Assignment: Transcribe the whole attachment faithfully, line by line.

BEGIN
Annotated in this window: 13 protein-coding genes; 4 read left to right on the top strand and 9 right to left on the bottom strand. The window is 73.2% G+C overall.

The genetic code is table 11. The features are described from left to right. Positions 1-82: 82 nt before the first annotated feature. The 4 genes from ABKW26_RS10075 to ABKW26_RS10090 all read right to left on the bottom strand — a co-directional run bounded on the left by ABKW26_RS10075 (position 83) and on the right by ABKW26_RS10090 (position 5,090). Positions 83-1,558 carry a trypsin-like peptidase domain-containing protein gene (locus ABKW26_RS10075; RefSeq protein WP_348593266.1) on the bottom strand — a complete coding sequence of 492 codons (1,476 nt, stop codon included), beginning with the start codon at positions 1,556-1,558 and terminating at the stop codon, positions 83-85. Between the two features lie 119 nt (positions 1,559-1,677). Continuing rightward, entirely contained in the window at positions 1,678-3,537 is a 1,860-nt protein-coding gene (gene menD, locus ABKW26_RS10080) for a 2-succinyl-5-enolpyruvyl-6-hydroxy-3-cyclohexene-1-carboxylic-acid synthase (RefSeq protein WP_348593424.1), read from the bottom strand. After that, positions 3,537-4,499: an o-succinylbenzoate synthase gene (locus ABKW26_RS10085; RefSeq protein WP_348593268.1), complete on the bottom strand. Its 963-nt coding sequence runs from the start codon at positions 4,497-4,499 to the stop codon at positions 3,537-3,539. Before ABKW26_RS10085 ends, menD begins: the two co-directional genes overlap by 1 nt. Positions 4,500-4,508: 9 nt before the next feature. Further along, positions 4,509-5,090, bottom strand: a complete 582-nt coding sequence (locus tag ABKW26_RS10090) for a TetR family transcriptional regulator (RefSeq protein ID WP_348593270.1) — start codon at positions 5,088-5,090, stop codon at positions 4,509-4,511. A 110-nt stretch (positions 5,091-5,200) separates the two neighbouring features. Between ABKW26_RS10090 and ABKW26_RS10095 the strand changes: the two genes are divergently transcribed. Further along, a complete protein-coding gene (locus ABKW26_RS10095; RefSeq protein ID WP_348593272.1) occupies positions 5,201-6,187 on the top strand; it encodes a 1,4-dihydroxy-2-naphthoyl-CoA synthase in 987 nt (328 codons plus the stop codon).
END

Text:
Annotated in this window: 13 protein-coding genes; 4 read left to right on the top strand and 9 right to left on the bottom strand. The window is 73.2% G+C overall.

The genetic code is table 11. The features are described from left to right. Positions 1-82: 82 nt before the first annotated feature. The 4 genes from ABKW26_RS10075 to ABKW26_RS10090 all read right to left on the bottom strand — a co-directional run bounded on the left by ABKW26_RS10075 (position 83) and on the right by ABKW26_RS10090 (position 5,090). Positions 83-1,558 carry a trypsin-like peptidase domain-containing protein gene (locus ABKW26_RS10075; RefSeq protein WP_348593266.1) on the bottom strand — a complete coding sequence of 492 codons (1,476 nt, stop codon included), beginning with the start codon at positions 1,556-1,558 and terminating at the stop codon, positions 83-85. Between the two features lie 119 nt (positions 1,559-1,677). Continuing rightward, entirely contained in the window at positions 1,678-3,537 is a 1,860-nt protein-coding gene (gene menD, locus ABKW26_RS10080) for a 2-succinyl-5-enolpyruvyl-6-hydroxy-3-cyclohexene-1-carboxylic-acid synthase (RefSeq protein WP_348593424.1), read from the bottom strand. After that, positions 3,537-4,499: an o-succinylbenzoate synthase gene (locus ABKW26_RS10085; RefSeq protein WP_348593268.1), complete on the bottom strand. Its 963-nt coding sequence runs from the start codon at positions 4,497-4,499 to the stop codon at positions 3,537-3,539. Before ABKW26_RS10085 ends, menD begins: the two co-directional genes overlap by 1 nt. Positions 4,500-4,508: 9 nt before the next feature. Further along, positions 4,509-5,090, bottom strand: a complete 582-nt coding sequence (locus tag ABKW26_RS10090) for a TetR family transcriptional regulator (RefSeq protein ID WP_348593270.1) — start codon at positions 5,088-5,090, stop codon at positions 4,509-4,511. A 110-nt stretch (positions 5,091-5,200) separates the two neighbouring features. Between ABKW26_RS10090 and ABKW26_RS10095 the strand changes: the two genes are divergently transcribed. Further along, a complete protein-coding gene (locus ABKW26_RS10095; RefSeq protein ID WP_348593272.1) occupies positions 5,201-6,187 on the top strand; it encodes a 1,4-dihydroxy-2-naphthoyl-CoA synthase in 987 nt (328 codons plus the stop codon).